Tag Archives: Victoria and Albert Museum

Armour/Amore

Like many people I know I feel a bit unprotected, or just a bit wrong, if I forget to put on my metal of a morning. I prefer to assume people are staring at my earrings on the tube rather than the bit of avocado on my face from breakfast. If I could go full man in the iron mask for my commute I would(I wouldn’t, it would be very warm, but if I don’t mention Leonardo Di Caprio in some way I lose his sponsorship).

When speaking about the themes behind her work Jeweller Katerina Glyka has said ‘I decided to build a fortress to defend myself’ and some of her pieces definitely border upon weaponry.

Armour is defined as is a protective covering that is used to prevent damage from being inflicted to an object or individual. Within contemporary jewellery making this often more visual than practical.

Yet jewellers whose work strays into the realm of self-defence reference the traditional notion of armoury quite intentionally. These articulated rings by Rokus London and Shahrzad Aliyari elegantly draw the eye and defend the finger.

Rokus-ring

Rokus London

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Shahrzad Aliyari

Chain mail making is a great lesson in perfecting soldering skills and a wonderful way to test your patience. I had a go at connecting a ring to a bracelet with chain mail and was grateful to be making a small panel rather than a full battle shirt.

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Lisa Walker

However it was still markedly less successful than this powerful yet understated use of chain mail by my New Zealand favourite Lisa Walker.

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Jane Bowler

London-based Jane Bowler makes super-fun geometric articulated and plated holographic pieces and takes them to another level with her bridal wear. Perfect for those who want to feel like a goddess going into battle on your special day.

jane bowler bridal

There are amazing collections of armour living at The Wallace Collection in London and The Royal Armouries in Leeds. The V&A also has some impressive pieces (don’t forget to pop into the jewellery gallery for a treat too) and there may be some lurking in a corner if you find yourself in any country houses.

When attacking any project its victory hinges on having the skills as well as a winning plan of attack. Shield yourself from disappointment and conquer a new technique on one of our courses.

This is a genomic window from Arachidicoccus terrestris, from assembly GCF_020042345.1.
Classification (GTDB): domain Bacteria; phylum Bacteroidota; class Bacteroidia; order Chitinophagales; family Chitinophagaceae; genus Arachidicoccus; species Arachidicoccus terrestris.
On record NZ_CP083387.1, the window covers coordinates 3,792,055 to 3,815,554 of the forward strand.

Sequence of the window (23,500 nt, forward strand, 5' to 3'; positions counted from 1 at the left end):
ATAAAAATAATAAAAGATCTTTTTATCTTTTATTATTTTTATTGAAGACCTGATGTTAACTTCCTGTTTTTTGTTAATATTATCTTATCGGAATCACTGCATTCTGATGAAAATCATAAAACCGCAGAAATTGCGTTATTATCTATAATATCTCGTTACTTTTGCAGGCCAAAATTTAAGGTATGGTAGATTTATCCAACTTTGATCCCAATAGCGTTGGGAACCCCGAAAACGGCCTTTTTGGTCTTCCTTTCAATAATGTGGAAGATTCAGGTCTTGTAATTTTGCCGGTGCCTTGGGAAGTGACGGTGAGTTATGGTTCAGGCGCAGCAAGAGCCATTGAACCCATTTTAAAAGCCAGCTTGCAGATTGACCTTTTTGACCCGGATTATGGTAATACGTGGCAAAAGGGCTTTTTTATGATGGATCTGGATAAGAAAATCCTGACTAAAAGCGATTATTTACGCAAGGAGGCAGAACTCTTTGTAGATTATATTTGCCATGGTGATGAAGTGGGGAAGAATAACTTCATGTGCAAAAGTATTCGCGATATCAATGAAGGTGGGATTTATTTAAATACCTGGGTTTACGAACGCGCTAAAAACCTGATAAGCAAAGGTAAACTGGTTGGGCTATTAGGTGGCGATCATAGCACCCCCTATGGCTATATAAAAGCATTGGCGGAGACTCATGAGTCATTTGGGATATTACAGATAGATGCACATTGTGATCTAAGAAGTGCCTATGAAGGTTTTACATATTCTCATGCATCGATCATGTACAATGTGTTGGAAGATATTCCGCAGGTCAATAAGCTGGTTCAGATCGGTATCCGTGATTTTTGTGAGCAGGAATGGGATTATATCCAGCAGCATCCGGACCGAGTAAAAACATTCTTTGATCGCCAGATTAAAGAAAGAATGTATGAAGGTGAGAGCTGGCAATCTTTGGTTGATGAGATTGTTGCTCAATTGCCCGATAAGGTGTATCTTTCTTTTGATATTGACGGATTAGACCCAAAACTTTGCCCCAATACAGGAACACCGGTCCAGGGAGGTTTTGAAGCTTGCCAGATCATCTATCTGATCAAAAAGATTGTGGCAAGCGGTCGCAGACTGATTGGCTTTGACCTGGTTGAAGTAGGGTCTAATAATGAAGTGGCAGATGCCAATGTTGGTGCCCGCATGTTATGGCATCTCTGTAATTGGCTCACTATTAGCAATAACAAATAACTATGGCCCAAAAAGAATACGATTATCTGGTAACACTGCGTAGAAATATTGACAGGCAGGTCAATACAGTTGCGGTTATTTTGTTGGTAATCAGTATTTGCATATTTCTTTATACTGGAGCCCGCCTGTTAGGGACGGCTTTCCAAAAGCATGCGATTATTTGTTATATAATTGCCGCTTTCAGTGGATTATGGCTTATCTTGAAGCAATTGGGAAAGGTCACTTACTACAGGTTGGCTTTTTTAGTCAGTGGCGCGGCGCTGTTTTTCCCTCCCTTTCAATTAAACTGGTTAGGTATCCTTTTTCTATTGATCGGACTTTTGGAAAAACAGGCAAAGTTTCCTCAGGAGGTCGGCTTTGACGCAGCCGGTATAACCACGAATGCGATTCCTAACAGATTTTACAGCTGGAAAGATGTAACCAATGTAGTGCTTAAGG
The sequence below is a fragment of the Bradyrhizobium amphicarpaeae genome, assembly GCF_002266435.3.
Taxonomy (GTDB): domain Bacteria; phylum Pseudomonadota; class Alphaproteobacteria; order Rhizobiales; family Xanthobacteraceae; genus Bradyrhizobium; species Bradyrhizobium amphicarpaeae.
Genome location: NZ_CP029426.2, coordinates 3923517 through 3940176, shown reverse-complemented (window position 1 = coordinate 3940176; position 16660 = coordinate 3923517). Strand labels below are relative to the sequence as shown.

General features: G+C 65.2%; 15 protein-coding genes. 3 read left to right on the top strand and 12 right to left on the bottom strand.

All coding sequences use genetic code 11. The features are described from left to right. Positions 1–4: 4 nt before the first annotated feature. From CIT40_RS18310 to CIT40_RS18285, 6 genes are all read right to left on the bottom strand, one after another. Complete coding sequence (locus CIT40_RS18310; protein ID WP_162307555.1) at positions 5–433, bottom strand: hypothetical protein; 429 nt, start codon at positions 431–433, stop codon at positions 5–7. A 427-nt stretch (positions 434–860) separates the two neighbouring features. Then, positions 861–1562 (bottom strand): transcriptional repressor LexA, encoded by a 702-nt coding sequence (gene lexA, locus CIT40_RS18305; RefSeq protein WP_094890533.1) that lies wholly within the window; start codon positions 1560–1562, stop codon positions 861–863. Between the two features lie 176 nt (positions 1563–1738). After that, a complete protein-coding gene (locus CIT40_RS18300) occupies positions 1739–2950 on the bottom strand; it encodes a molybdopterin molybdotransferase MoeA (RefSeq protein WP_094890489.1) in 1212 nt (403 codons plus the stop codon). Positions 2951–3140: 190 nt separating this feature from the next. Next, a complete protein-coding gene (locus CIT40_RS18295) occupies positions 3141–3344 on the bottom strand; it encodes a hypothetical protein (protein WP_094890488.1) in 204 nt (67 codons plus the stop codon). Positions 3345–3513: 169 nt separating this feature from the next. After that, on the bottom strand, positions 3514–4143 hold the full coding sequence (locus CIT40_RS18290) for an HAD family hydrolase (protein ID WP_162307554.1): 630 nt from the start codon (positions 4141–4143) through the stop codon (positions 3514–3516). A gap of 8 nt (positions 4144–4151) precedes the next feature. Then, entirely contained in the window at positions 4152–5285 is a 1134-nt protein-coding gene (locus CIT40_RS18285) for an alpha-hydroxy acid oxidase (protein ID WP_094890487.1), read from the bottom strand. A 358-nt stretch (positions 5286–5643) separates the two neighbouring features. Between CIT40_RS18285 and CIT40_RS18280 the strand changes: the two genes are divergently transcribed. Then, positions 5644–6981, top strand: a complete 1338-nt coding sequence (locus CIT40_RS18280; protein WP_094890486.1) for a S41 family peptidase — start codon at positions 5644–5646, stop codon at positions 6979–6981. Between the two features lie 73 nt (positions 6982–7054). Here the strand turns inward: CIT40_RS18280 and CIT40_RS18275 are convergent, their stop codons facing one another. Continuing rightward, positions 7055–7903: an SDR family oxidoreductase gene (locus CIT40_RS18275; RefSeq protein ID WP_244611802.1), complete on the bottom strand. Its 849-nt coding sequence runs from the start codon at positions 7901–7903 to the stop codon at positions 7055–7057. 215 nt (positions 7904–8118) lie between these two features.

Lil Adams is the London Jewellery School Sundays Studio Manager. Lil studied Fine Art in Leeds and lived in Melbourne before travelling about and settling in London. She now works at the British Architectural Library and enjoys making jewellery with found and natural objects and is shamelessly addicted to casting.

 

 

 

My changing perspective on jewellery design

Diploma in Creative Jewellery student Tracy Stressing explains how learning about design and mood boards has changed her perspective on the jewellery she creates.

I have always had a passion for making jewellery and from the first week, I knew I was going to enjoy the diploma. But it is also challenging.

In the first term, the most challenging day was the jewellery design day.  I am used to making jewellery by feeling materials and this was about taking influence by things around us.  We went out around the school and looked at different  textures, buildings, design and drew things in a sketch book.

This felt very alien at first but when we got back to class we used these sketches as the basis for drawing drew pieces of jewellery. Soon we had rough sketches and although no finished pieces my thinking was beginning to change.

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We then did some mood boards, choosing colours that we liked and imagining the person who we would make something for. The idea was to tell a story about the customer and the jewellery.

My head at the end of the day was a sea of ideas and on a recent visit at the to the Victoria and Albert museum which the school arranged I put these techniques into practise and sketched and sketched.

I look at things very differently now and see beyond things. I see lines, texture and on a recent visit home on the beach I was influenced by shells, seaweed, glass, stones, driftwood and put this into a design for a ring in the lost wax carving class.

I never knew from that one class how it would change my ideas and way of designing jewellery.

I am in the process of planning a piece of jewellery for my final collection that has been influenced by the jewellery design and the techniques and inspiration.

Now I’m in my second term and have also had a fashion jewellery class.  This was another chance to step right out of my comfort zone .

IMG_0677I made a mood board that had lots of reds and lips.

Lips were my inspiration and I made three pieces which I can honestly say were so new to me but I loved making them.

I would never have thought of using leather or suede or eyelets but this is exactly what I did to make my luscious lip jewellery. My collection is called KISS.

I have definitely grown as jewellery maker since starting the diploma and can’t wait to see what  I can make.